In March 2020, the CARES Act was signed into law, and provided for forgiveness of Paycheck Protection Program (PPP) loans used to cover payroll and other enumerated expenses, and specifically stated that a forgiven PPP loan was not taxable income. The legislation did not speak to the treatment of business deductions paid with such loans. One month later – after millions of dollars of PPP loans had been distributed – the IRS published Notice 2020-32, which provided guidance on the agency’s position that otherwise deductible business expenses paid with forgiven PPP loans would not be deductible because under section 265 of the Internal Revenue Code they flowed from a class of tax-exempt income – a forgiven PPP loan. Treasury Secretary Steven Mnuchin publicly stated that such “double-dipping” was not allowed. Although Congress informed Treasury directly that its position was contrary to the congressional intent of the PPP and the tax community and small business stakeholders also voiced their concerns with the agency’s position, the IRS released additional guidance in November that reaffirmed its position that otherwise deductible business expenses paid with a forgiven PPP loan, or one with a reasonable expectation of forgiveness, were not deductible.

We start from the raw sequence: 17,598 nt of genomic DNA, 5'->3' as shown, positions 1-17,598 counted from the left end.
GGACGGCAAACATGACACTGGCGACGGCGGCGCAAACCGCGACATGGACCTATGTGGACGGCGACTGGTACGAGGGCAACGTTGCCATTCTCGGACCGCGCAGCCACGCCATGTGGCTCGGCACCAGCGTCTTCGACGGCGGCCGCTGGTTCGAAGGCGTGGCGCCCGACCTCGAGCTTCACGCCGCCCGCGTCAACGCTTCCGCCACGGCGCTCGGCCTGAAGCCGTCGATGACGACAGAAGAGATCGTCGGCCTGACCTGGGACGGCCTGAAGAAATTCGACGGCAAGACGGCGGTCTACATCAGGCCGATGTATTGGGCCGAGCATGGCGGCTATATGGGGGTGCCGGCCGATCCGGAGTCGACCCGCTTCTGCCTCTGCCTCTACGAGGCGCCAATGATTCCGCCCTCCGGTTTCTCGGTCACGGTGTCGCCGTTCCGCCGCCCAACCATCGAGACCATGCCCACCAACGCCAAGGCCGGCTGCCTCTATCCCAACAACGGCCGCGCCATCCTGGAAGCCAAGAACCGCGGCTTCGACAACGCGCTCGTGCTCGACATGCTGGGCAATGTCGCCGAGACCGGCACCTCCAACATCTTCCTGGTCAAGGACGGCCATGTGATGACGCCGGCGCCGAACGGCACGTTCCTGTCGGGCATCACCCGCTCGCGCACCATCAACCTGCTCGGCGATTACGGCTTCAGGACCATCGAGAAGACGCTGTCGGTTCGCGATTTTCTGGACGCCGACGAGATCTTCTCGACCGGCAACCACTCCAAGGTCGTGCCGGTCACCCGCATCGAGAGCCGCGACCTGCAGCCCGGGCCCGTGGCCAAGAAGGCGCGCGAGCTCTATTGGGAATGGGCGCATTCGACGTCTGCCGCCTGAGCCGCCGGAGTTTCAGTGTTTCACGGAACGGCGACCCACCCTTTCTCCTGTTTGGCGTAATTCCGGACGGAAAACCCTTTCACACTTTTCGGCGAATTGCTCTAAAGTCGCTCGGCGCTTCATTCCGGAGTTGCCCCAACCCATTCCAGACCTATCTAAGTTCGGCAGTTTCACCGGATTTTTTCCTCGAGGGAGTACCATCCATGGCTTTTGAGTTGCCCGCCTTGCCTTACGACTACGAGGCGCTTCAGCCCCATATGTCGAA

On December 4, 2020, the Office of Advocacy (Advocacy) held a roundtable to discuss the federal and state tax issues surrounding the PPP, which approximately 150 people attended. The roundtable speakers, representatives of KPMG and the Tax Foundation, both opined – and the majority of small business stakeholders in attendance agreed – that the IRS guidance on the deductibility of expenses paid with forgiven PPP loans missed the mark and undercut the purpose of the PPP. Advocacy conveyed the need for a legislative fix for the issue to the House and Senate Small Business Committees in a December 15, 2020, letter.
Without a legislative fix, small businesses with forgiven PPP loans or those with a reasonable expectation of forgiveness were facing likely tax increases of up to 37 percent for 2020. Congress stepped in and clearly stated that business expenses paid with forgiven PPP loans are deductible. Section 276 of the bill states:
For purposes of the Internal Revenue Code of 1986—
‘‘(1) no amount shall be included in the gross income of the eligible recipient by reason of forgiveness of indebtedness described in subsection (b),
‘‘(2) no deduction shall be denied, no tax attribute shall be reduced, and no basis increase shall be denied, by reason of the exclusion from gross income provided by paragraph (1), and
‘‘(3) in the case of an eligible recipient that is a partnership or S corporation-
‘‘(A) any amount excluded from income by reason of paragraph (1) shall be treated as tax exempt income for purposes of sections 705 of the Internal Revenue Code of 1986, and ‘‘(B) except as provided by the Secretary of the Treasury (or the Secretary’s delegate), any increase in the adjusted basis of a partner’s interest in a partnership under section 705 of the Internal Revenue Code of 1986 with respect to any amount described in subparagraph (A) shall equal the partner’s distributive share of deductions resulting from costs giving rise to forgiveness described in subsection (b).’’
The deductibility of business expenses paid with forgiven PPP loans is effective for subsequent PPP loans, as well as for business expenses paid with emergency Economic Injury Disaster Loan (EIDL) grants and targeted EIDL advances.